Contact Us


Department of Chemistry
Phone: (208)885-6552
Fax: (208)885-6173
Renfrew Hall
804 Rayburn, Rm 116

Mailing Address:
875 Perimeter Dr, MS 2343
Moscow, ID 83844-2343

LabQuest has changed the way freshman students study chemistry

It's a New World

Introductory chemistry classes at the University of Idaho have been revolutionized. The agent of change is a new piece of equipment called LabQuest, and the generosity of a public/private partnership whose support has allowed us to be among the first universities in the world to put LabQuest in the hands of our students.

A technology improvement grant from the State Board of Education covered the cost of 100 of the devices, and the manufacturer, Vernier Software & Technology, donated additional instruments. It was enough to allow every student in a lab to work with the new piece of technology.

LabQuest is a data logger that accommodates a large variety of chemical sensors and quickly provides students with a wide range of data as they conduct experiments in the lab.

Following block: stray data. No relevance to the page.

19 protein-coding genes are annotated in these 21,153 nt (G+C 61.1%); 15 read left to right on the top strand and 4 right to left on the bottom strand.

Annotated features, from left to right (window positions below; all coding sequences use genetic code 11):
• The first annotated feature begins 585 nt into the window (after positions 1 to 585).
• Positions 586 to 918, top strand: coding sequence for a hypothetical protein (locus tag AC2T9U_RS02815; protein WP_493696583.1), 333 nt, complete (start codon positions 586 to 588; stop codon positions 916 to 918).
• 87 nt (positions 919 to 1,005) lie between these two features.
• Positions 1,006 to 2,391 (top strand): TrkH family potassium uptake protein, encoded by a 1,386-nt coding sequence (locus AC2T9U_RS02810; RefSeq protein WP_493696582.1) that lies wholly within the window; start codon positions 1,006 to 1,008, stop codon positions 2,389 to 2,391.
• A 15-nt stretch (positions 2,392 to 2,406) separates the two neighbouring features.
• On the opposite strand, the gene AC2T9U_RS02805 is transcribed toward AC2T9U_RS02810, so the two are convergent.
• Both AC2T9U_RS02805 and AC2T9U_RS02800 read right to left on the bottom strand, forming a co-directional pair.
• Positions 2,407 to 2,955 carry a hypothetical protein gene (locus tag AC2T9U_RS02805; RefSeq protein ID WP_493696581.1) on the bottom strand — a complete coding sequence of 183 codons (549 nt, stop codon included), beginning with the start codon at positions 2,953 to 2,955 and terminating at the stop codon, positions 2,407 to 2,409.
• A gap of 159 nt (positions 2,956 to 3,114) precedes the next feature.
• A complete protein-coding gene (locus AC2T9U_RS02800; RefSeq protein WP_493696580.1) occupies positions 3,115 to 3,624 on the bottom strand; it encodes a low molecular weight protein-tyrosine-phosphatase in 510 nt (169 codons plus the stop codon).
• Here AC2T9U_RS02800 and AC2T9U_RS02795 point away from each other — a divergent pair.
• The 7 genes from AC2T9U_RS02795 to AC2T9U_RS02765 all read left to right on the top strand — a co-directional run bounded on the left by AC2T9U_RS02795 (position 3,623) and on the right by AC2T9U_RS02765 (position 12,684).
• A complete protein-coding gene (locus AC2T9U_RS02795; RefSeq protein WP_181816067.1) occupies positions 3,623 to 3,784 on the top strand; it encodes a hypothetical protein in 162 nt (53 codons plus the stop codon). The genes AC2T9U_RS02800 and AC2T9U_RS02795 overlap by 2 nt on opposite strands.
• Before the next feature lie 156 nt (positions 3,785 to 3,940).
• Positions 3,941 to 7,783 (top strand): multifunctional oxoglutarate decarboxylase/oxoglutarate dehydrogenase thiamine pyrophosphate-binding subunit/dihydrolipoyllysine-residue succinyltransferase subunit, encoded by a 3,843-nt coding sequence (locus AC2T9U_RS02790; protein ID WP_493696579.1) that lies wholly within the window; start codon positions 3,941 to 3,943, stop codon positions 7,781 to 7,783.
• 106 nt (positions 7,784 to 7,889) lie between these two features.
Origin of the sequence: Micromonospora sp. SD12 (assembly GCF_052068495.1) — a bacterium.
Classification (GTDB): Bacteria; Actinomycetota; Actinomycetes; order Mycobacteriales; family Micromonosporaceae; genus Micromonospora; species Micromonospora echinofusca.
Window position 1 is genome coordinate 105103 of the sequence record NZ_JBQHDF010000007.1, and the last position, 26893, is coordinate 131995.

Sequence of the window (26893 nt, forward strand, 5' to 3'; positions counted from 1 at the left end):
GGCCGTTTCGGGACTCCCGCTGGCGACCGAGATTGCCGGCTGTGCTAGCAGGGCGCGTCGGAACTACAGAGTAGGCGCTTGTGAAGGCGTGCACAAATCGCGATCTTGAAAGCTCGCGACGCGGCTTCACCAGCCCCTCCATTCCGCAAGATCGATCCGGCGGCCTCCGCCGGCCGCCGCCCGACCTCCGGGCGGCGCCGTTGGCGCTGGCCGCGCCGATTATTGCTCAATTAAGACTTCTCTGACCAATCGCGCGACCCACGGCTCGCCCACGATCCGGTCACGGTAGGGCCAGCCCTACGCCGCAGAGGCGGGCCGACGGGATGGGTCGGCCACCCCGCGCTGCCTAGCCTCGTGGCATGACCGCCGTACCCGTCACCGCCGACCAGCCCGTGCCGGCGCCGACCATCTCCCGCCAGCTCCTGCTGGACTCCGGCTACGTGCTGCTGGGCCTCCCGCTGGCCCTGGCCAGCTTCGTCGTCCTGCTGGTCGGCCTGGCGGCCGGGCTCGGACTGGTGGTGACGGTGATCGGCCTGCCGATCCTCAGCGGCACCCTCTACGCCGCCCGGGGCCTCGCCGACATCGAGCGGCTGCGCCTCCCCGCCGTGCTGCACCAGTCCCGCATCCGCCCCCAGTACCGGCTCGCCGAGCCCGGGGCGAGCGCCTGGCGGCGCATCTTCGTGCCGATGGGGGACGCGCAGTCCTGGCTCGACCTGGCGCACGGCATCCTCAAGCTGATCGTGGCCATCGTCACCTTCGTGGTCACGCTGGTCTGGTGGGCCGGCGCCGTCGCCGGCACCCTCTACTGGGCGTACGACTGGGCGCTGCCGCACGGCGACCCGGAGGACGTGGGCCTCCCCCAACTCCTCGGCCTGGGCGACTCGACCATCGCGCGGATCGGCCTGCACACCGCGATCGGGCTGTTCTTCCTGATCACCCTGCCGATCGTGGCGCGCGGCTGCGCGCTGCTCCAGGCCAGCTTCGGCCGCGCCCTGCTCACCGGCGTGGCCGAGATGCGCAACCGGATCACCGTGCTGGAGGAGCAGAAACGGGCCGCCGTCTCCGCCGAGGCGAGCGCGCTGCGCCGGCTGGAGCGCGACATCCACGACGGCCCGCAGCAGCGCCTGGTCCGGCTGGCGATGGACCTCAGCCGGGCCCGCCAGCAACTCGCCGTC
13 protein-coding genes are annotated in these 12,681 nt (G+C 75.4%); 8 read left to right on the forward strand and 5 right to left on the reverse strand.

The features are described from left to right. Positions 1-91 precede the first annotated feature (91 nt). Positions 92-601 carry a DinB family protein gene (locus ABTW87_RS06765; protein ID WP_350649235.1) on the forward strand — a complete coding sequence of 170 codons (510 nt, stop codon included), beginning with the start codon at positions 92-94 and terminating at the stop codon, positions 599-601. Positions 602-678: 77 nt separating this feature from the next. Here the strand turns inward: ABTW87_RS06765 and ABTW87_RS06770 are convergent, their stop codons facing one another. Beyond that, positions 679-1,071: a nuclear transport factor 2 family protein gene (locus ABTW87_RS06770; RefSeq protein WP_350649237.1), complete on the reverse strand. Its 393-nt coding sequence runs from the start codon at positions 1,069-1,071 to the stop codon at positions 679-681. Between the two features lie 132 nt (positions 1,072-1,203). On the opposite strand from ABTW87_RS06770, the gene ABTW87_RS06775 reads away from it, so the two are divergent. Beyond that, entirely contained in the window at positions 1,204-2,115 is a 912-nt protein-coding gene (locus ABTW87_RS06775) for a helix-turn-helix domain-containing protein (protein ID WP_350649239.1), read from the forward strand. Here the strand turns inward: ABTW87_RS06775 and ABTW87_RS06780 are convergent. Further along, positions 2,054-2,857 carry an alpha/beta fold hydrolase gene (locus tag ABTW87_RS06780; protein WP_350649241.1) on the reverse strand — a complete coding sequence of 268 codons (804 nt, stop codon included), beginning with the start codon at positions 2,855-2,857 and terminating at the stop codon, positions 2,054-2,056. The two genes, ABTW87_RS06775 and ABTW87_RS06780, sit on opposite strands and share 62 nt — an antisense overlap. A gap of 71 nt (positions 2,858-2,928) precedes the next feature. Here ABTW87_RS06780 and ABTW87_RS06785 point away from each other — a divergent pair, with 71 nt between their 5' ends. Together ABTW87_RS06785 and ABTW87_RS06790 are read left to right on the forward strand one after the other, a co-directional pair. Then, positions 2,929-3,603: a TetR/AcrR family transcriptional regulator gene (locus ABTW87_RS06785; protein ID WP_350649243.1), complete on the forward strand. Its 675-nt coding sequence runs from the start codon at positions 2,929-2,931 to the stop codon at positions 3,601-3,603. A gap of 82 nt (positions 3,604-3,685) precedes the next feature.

It’s the size of a hand-held calculator with all the functionality of a computer. In fact, laptop and desktop computers are now a thing of the past in the freshman chemistry labs.

“It’s a beautiful piece of equipment,” said Professor Ray von Wandruszka, chair of the Department of Chemistry. “Freshman chemistry students are doing experiments we could never do before.”

Introductory chemistry used to include timeconsuming experiments in basic chemistry.

With LabQuest, students quickly move past the basics and are able to conduct a whole new range of experiments.

The University of Idaho is committed to maintaining a leading position in chemistry education. LabQuest is an example of how we are always seeking the latest technological advances to aid our students in their laboratory experience, but often that requires private support.

Innovation changes lives, through technology and through inspired giving to the University.

"This small piece of equipment is a wonderful investment in science education, and in our students.

It opens our students to a much wider world of learning and possibilities.”